By David Tulis
Our exploration of local economy has turned a bright eye toward the work of Gaining Ground, the Chattanooga nonprofit that has been in progress for three years and has received a good deal of media coverage.
I bring up Gaining Ground with the sense of needing to defend it from implications that arise from the analysis of Thrive 1055 and Agenda 21 presented a few days ago by Don Casey. You read my lecture notes, yes? Mr. Casey nestles the local food movement in the larger globalist program. The United Nations and environmental lobbyists envision the day when cars are made extinct, and everyone walks to work and interstate transportation systems shut down in disuse as Americans discover a no-carbon zero population growth nirvana.
Out from Mr. Casey’s analysis stabs an indictment, by implication, of Benwood Foundation and its local program, headed by Jeff Pfitzer. No local journalist has drawn any connections between Benwood and the heady “sustainable development” program out of Brussels and Manhattan. So for now I take what I have learned about Gaining Ground at face value, with an understanding that Mr. Pfitzer and his staff have an authentic localist and genuine local food perspective.
American food is cheap; but is it healthy?
Gaining Ground seeks to promote the growing and consumption of local food, a program of genuine value to Christendom and to public health in Chattanooga. Local food is at the front of the concept of local economy, and offers some of local economy’s most life-giving examples.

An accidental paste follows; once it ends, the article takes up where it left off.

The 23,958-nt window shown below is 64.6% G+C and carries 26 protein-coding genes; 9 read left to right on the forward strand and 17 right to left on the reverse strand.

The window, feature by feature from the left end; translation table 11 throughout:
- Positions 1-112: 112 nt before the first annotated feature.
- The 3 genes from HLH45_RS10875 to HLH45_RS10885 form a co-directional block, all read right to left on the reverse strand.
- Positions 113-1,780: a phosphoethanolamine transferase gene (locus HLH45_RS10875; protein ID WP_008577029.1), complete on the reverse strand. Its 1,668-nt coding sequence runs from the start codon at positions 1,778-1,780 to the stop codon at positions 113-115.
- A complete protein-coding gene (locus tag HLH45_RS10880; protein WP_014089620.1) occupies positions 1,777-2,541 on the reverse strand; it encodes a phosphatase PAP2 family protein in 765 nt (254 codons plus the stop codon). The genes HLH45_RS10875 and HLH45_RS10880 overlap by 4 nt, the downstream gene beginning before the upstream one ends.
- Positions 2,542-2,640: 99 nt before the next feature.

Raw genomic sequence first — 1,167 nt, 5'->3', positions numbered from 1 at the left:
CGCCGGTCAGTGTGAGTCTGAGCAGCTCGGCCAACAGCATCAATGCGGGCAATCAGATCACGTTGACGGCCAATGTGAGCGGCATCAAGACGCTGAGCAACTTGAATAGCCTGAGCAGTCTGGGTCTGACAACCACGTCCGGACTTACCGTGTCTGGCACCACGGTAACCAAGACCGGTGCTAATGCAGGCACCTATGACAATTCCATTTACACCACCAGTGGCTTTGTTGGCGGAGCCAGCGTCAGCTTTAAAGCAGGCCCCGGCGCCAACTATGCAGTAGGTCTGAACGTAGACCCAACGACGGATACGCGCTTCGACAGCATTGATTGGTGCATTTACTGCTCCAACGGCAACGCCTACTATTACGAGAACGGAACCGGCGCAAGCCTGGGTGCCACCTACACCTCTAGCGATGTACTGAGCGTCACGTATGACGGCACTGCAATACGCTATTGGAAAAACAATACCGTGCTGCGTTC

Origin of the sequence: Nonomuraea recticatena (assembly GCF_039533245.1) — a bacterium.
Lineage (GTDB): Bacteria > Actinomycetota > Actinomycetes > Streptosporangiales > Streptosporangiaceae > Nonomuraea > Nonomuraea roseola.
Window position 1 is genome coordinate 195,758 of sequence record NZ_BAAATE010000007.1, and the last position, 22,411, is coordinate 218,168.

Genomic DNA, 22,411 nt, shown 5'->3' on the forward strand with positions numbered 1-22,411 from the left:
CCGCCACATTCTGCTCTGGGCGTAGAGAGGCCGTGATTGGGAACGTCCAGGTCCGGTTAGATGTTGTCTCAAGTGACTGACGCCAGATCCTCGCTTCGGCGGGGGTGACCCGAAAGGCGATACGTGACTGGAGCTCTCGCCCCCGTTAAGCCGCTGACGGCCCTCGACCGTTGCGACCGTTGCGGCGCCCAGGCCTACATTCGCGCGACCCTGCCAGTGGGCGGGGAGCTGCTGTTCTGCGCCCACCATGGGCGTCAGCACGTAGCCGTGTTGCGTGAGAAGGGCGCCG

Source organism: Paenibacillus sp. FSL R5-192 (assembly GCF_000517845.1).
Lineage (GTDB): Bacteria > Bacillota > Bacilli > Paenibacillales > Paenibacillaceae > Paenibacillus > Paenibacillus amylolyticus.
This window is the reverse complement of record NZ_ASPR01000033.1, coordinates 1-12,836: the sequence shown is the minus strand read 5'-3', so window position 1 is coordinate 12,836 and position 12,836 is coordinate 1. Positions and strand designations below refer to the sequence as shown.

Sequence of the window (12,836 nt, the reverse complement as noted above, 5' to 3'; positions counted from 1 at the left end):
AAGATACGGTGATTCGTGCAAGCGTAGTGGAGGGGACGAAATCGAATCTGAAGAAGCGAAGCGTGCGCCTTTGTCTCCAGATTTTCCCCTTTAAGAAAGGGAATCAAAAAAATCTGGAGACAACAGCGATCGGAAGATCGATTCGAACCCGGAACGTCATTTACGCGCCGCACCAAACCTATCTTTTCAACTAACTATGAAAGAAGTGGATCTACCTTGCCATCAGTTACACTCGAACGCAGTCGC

Mr. Pfitzer’s job is to solve two problems. How to increase production of local food? How to make it profitable? “These are small farms small businesses and every one of them has to focus on doing things in a way that they can sustain themselves, not as a farming enterprise, but also as a business that keeps their bills paid and food on their tables.”
How does the marketplace need help from a nonprofit group?
“The economy exists on a unlevel playing field,” he says. “We are living in an era when we have the apparent lowest cost of food in the history of the world and anywhere else in the world. It is primarily by virtue of, we’ll say, industrial efficiencies that are helped and accelerated by the regulatory and price support environments that make competition very difficult for these small independent farmers.” The low cost of food is only an apparent benefit. The U.S. has the highest costs in health care, and there is a correlation between “low cost and in many cases the nutrient-deficient food available through the industrial food supply” and health costs that would be reduced by greater use of “nutrient-rich health-promoting food that is primarily available from these local farms,” Mr. Pfitzer says.
Rise of chemicals in farming
How has industrial farming won the day? How dangerous it? “A big question. It’s something that’s happened over course of the last half of the 20th century. It’s a product of industrial revolution as well as chemical industries. Chemical productions largely stemmed out of warfare in the world wars in the development of many of the chemical agencies that were used to take human life. [They] also had the ability also to take the life of insects.”
American soil has been worn out by the industrial farming model. “We’re no longer growing food in rich, living soil as we were doing a century ago in this country when the farmer’s primary thought was, ‘How do I keep my soil vital and alive so it can produce a healthful nutrient-rich bounty of food?’ Today, industrial farming pretty much reduces that to very simple chemical compositions like PKN like you see in your fertilizer stores, and how do we get the plant to grow? How do we get the color? But more importantly, how do we engineer those seeds and plant stocks so they can survive long trips on trucks? So they can be picked before they’re ripe, they can be stored in warehouses, they can last a long time on grocery store shelves? And I think a real focus is appearance, not so much on nutrient content.”